Thursday, March 08, 2007

The 2nd Amendment

I have been thinking lately, and have about come to the conclusion that the second amendment to the United States constitution is partially obsolete. The amendment states (in full):
A well regulated militia, being necessary to the security of a free state, the right of the people to keep and bear arms, shall not be infringed.
Looking back at the writings of the early leaders of our government, you see that there are two purposes for this right. The first is to provide for powerful defense of our country in the event of war; the second is to allow the citizens the ability to protect themselves from the power of the federal government. As examples of the second, consider the following quotes:
Before a standing army can rule, the people must be disarmed; as they are in almost every kingdom in Europe. The supreme power in America cannot enforce unjust laws by the sword; because the whole body of the people are armed, and constitute a force superior to any band of regular troops that can be, on any pretence, raised in the United States. A military force, at the command of Congress, can execute no laws, but such as the people perceive to be just and constitutional; for they will possess the power, and jealousy will instantly inspire the inclination, to resist the execution of a law which appears to them unjust and oppressive.

---Noah Webster, An Examination of the Leading Principles of the Federal Constitution (Philadelphia 1787).
Clearly, Webster is arguing that an armed citizenry provides protection against the central government. Patrick Henry, at the Virginia ratifying convention, made the same point:
Guard with jealous attention the public liberty. Suspect every one who approaches that jewel. Unfortunately, nothing will preserve it but downright force. Whenever you give up that force, you are ruined.
The question I ask is: does anyone really believe that today, with modern military weaponry, that armed citizens possess any power to stand in the way of their government? Please know that I am not arguing for violent overthrow of the government, nor am I arguing for the repeal of the second amendment.

What I am saying is that we need to think carefully about what the second amendment does actually provide in this day and age. While defense against armed invasion remains a real benefit of an armed citizenry, the risk of actual invasion of our country is truly minimal. The ability to defend our personal property against criminal behavior, while very real, was not (to my reading) part of the original intent, and it is in many ways regulated by our government. Are we now left with a right without a purpose?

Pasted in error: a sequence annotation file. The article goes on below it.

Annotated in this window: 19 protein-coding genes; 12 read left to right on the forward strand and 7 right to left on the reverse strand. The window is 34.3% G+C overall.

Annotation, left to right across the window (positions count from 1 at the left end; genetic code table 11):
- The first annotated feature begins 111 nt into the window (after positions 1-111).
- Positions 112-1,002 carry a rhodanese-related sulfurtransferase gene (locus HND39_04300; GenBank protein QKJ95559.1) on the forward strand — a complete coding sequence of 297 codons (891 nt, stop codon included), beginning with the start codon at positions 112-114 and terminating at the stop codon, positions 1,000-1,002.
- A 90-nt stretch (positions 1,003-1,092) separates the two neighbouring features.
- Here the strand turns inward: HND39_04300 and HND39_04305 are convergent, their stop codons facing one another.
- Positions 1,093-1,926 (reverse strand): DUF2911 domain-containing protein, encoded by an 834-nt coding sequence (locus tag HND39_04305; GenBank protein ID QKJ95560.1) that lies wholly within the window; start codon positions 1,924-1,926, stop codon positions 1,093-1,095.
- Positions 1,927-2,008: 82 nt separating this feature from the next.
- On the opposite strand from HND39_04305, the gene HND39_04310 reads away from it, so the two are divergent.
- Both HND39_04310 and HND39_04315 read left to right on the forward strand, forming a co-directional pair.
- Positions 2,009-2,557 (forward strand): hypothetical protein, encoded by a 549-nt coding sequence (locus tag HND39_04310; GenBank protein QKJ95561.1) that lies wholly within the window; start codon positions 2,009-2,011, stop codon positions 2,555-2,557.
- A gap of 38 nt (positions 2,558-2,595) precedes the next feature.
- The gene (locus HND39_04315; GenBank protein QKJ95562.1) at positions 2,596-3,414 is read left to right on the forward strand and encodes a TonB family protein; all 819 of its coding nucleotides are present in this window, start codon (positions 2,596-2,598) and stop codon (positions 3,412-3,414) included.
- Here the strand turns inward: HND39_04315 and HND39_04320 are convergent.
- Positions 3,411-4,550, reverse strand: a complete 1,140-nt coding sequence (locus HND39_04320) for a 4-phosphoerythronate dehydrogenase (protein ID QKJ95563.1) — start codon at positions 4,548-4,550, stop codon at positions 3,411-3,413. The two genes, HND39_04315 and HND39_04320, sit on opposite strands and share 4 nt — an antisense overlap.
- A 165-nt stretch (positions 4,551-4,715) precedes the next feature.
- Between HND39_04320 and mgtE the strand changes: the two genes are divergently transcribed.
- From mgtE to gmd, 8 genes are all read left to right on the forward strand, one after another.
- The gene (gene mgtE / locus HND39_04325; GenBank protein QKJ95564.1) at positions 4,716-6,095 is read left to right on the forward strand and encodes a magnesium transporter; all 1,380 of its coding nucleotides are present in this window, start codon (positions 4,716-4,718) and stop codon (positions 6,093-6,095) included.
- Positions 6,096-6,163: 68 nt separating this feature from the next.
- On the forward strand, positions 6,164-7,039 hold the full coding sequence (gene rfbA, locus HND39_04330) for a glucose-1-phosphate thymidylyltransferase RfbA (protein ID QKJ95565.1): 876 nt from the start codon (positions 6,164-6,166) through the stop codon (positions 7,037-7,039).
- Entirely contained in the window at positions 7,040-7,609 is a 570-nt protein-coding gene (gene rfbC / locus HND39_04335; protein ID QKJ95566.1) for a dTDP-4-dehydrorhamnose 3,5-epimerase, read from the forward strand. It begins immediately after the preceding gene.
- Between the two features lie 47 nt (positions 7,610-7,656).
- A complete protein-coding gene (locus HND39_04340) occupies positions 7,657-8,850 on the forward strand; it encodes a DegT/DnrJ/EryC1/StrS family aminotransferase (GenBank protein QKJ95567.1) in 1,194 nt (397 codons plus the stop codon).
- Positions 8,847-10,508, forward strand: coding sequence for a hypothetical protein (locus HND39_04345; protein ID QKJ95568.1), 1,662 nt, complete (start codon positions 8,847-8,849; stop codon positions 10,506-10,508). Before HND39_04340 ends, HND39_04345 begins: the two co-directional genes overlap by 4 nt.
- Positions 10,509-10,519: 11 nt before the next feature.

This matters because there is a very real push by many in our country to gut, if not downright repeal, the second amendment. Those who wish to defend it need be very clear exactly what it is that they are defending. We live in a society that does not by default accept the judgement of those long dead as sufficient reason for any action. The question now for those who defend the second amendment: what exactly are you defending? If you do not come up with an adequate answer, you are destined to lose.

3 comments:

Anonymous said...

I don't see where the right of the people to keep and bears arms translates to the reason of protecting themselves from the power of the federal government. The reason for the right to keep and bear arms, at least here, is not clearly stated.
Could the reason be left up to the individual citizen, and taken as a right for self defense whenever deemed necessary?

Dr. Don said...

Indeed it could. But the very fact that the reason is not stated in the text of the amendment compels each generation of Americans to determine the reason for themselves.

My point is that failing to be clear on this will make it more difficult for all defenders of the 2nd Amendment to make their case in the face of unreasoned attacks.

Andy said...

"Are we now left with a right without a purpose?"

Technically, yes. By extrapolation, no.

What's the principle behind the right? To safeguard liberty by the freedom to bear arms--a patently libertarian notion. Will we ever change the ammendment? Probably not. So we'll just have to let it support the right to have weapons. It isn't perfect, but it's pragmatically acceptable.

Yes, it's somewhat outdated. Yes, it probably won't change. And yes, it gives us the right to bear arms.